So I’m a Witch. I’m also a fantasy writer. I’m also a fantasy reader. This poses problems.
I don’t think I need to tell you about the enormous overlap between Pagans and fantasy enthusiasts. To some extent, I think it’s a healthy and predictable overlap: we like nature and ceremony and fairies, and fantasy fiction provides them in abundance. But I also think we always run the risk of letting our love of fantasy bleed into nostalgia and wishful thinking.
For instance, right now I’m reading a terrific fantasy novel: Flame of Sevenwaters by Juliet Marillier, a Druid in OBOD. The novel is about pre-Christian Celts and Druids, and is super good, and you should go out and get a copy right now. Obviously I can’t speak to Marillier’s intentions when writing the novel, but I have noticed that so far, her portrayal of Druids is pretty idealized. They’re wise, they’re aloof, they feel most comfortable outdoors. That doesn’t ring true to me. Druids were (are) flawed, messy human beings, just like the laypeople around them, and I’ve never known of a religious order that didn’t deal with the same conflicts and politics as lay society. Reading a novel in which my co-religionists are portrayed as spiritually perfect makes me deeply uncomfortable. (Let me stress, though, that I’m only about 50 pages in, so maybe things get messier.)
Then there’s my own fiction. In the YA novel I’m working on, people pull energy out of the earth to work magic. (Rule number one of fantasy: you gotta have your magic system figured out, otherwise you end up with a world populated by superheroes.) I write a scene in which people are pulling up earth energy to work magic…and then I go to a Reclaiming ritual in which I ground myself to raise a cone of power. I write another scene in which characters pray to their gods in the woods…and then I go do a devotional in the local state park. My Paganism isn’t usually on my mind when I work on my novel, but then I look back on what I’ve written and the influence is unmistakable.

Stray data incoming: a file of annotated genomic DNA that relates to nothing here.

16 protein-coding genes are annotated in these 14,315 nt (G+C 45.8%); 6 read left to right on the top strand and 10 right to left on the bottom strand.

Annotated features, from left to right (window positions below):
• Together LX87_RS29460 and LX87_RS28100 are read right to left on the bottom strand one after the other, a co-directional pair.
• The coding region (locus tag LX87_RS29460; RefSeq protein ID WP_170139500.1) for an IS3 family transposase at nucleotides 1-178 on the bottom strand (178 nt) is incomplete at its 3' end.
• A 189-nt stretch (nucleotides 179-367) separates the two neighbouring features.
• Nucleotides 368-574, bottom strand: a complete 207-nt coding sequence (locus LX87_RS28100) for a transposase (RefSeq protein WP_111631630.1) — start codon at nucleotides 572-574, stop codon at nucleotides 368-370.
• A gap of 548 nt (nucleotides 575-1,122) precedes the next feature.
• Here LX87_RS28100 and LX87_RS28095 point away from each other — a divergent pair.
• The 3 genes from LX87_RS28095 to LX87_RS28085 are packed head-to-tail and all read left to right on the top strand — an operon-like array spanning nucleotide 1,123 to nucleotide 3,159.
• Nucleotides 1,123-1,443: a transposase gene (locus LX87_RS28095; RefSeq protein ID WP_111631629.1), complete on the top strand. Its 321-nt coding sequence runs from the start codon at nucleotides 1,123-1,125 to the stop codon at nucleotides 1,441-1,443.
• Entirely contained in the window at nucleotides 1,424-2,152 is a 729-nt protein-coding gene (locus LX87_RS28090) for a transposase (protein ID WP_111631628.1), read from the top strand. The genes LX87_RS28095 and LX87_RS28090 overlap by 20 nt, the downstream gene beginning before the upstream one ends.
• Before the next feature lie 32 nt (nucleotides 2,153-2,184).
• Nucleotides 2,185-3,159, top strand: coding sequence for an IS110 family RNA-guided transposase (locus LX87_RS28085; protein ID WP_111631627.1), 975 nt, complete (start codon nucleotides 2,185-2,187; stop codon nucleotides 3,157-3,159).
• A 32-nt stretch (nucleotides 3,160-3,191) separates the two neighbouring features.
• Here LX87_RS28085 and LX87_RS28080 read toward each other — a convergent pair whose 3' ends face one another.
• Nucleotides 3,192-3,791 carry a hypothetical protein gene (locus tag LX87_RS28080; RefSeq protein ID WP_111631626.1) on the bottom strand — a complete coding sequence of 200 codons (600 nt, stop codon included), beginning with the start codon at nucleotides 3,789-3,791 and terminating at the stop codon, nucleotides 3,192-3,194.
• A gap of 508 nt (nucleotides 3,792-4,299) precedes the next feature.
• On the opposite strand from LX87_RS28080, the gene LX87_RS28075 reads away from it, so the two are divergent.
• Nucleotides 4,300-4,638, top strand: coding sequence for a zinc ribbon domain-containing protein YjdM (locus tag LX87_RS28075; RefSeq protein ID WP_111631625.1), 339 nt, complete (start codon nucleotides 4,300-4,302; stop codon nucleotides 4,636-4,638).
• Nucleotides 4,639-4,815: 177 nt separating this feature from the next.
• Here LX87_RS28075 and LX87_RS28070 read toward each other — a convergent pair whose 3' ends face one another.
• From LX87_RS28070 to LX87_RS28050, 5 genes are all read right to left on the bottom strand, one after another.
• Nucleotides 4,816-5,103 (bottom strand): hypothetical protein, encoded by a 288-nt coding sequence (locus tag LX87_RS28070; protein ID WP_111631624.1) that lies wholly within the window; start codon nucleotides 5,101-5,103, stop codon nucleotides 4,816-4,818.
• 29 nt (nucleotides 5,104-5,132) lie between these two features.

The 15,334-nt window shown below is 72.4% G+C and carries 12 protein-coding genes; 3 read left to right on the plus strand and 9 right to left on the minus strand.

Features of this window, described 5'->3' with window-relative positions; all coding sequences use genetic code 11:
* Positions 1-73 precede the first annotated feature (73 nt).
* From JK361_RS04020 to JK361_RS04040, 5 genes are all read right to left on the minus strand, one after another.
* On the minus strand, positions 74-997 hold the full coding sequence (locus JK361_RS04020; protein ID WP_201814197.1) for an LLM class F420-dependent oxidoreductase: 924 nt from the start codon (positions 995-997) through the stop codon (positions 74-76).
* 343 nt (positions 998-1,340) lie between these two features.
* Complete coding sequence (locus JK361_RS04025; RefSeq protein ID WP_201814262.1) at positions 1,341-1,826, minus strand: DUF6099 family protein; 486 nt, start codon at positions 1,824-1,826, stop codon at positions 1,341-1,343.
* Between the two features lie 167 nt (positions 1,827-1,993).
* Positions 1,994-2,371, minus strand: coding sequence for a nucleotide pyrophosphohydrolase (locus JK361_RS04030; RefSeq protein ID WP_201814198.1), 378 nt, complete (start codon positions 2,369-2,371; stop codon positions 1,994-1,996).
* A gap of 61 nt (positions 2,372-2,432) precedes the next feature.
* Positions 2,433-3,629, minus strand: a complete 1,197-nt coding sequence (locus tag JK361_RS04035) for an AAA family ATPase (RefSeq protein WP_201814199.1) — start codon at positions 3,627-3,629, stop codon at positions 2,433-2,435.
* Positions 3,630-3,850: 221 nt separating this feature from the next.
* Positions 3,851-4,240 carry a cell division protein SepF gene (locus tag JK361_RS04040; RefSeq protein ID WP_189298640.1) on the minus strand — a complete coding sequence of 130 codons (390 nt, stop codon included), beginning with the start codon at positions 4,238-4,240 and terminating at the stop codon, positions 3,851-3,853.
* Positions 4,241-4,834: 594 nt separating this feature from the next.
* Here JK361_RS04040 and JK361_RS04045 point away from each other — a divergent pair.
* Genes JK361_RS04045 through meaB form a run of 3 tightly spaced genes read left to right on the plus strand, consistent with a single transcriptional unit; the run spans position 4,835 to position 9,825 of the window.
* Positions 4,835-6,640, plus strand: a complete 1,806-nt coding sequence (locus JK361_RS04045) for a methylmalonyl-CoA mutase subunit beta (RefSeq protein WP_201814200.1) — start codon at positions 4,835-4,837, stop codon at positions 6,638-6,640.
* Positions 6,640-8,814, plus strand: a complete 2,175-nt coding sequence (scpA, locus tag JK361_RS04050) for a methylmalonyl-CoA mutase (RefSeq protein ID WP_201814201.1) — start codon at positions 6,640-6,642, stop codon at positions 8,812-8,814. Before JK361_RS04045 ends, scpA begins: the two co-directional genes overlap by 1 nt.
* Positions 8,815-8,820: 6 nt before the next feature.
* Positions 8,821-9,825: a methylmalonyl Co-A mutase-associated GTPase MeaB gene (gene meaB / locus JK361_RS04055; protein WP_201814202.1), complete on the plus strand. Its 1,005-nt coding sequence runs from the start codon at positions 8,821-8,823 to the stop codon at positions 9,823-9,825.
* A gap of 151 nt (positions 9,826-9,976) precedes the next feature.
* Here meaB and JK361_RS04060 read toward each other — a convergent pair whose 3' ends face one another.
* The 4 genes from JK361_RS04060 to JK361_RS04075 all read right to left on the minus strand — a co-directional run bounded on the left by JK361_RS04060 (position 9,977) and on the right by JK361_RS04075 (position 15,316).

And then I think–does Paganism influence fantasy, or does fantasy influence Paganism? I’ve known people for whom it’s the latter. Sometimes I fear that I’m one of them.
Because here’s the thing: I want my spiritual practice to be beautiful, and I want it to be green and numinous, but I also want it to trouble me. I want to learn to let go of craving and clinging, to avoid spiritual materialism. I want to find a power in myself that will change the world around me, rather than lead to self-absorption. I want to honor the gods, not turn them into trinkets.
I want to engage in spiritual play, but I don’t want to play pretend.
I suppose the best way to avoid nostalgia and wishful thinking in my fantasy writing is to focus on telling a good story, with flawed characters in an imperfect world. But even if I manage to keep my spirituality and my fiction separate, readers will still bring in their assumptions (if I go public under my real name, that is). Notice, for instance, the assumptions I made about Juliet Marillier? I don’t know if I would have noticed her treatment of Druids if I hadn’t read her bio before starting the book.
In the meantime, let me stress that Flame of Sevenwaters is fantastic* so far and you should read it. And I hope whatever you’re reading at the moment is giving you pleasure and joy.
* No pun intended.**
**Aw, heck, who am I kidding? I totally intended that pun.